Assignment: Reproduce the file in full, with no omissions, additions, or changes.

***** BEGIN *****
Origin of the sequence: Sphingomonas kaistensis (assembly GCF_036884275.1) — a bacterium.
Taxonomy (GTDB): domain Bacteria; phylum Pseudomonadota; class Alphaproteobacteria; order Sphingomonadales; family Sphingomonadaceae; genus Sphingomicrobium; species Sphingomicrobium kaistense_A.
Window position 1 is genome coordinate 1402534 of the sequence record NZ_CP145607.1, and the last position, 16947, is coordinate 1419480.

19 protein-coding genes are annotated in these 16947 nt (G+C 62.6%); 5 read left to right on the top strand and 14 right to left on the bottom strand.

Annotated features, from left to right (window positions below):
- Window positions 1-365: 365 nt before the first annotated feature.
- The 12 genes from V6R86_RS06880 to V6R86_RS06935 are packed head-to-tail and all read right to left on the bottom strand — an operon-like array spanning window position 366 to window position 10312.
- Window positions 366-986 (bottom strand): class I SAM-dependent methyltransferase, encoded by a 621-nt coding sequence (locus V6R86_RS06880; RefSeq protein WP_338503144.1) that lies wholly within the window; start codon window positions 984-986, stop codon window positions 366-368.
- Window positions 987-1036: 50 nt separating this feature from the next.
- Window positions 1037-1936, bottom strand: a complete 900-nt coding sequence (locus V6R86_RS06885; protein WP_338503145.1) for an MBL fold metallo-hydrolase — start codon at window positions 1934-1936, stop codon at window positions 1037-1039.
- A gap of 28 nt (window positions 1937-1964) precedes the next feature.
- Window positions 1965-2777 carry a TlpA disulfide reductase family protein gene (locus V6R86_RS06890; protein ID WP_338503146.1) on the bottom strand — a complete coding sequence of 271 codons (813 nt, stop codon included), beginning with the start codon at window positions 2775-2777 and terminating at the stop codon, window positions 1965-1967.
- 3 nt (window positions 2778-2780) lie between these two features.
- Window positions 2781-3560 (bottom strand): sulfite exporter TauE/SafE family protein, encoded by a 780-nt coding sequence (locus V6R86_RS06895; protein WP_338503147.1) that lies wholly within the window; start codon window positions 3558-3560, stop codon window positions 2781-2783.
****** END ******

Origin of the sequence: Sphingomonas kaistensis (assembly GCF_036884275.1) — a bacterium.
Taxonomy (GTDB): domain Bacteria; phylum Pseudomonadota; class Alphaproteobacteria; order Sphingomonadales; family Sphingomonadaceae; genus Sphingomicrobium; species Sphingomicrobium kaistense_A.
Window position 1 is genome coordinate 1402534 of the sequence record NZ_CP145607.1, and the last position, 16947, is coordinate 1419480.

19 protein-coding genes are annotated in these 16947 nt (G+C 62.6%); 5 read left to right on the top strand and 14 right to left on the bottom strand.

Annotated features, from left to right (window positions below):
- Window positions 1-365: 365 nt before the first annotated feature.
- The 12 genes from V6R86_RS06880 to V6R86_RS06935 are packed head-to-tail and all read right to left on the bottom strand — an operon-like array spanning window position 366 to window position 10312.
- Window positions 366-986 (bottom strand): class I SAM-dependent methyltransferase, encoded by a 621-nt coding sequence (locus V6R86_RS06880; RefSeq protein WP_338503144.1) that lies wholly within the window; start codon window positions 984-986, stop codon window positions 366-368.
- Window positions 987-1036: 50 nt separating this feature from the next.
- Window positions 1037-1936, bottom strand: a complete 900-nt coding sequence (locus V6R86_RS06885; protein WP_338503145.1) for an MBL fold metallo-hydrolase — start codon at window positions 1934-1936, stop codon at window positions 1037-1039.
- A gap of 28 nt (window positions 1937-1964) precedes the next feature.
- Window positions 1965-2777 carry a TlpA disulfide reductase family protein gene (locus V6R86_RS06890; protein ID WP_338503146.1) on the bottom strand — a complete coding sequence of 271 codons (813 nt, stop codon included), beginning with the start codon at window positions 2775-2777 and terminating at the stop codon, window positions 1965-1967.
- 3 nt (window positions 2778-2780) lie between these two features.
- Window positions 2781-3560 (bottom strand): sulfite exporter TauE/SafE family protein, encoded by a 780-nt coding sequence (locus V6R86_RS06895; protein WP_338503147.1) that lies wholly within the window; start codon window positions 3558-3560, stop codon window positions 2781-2783.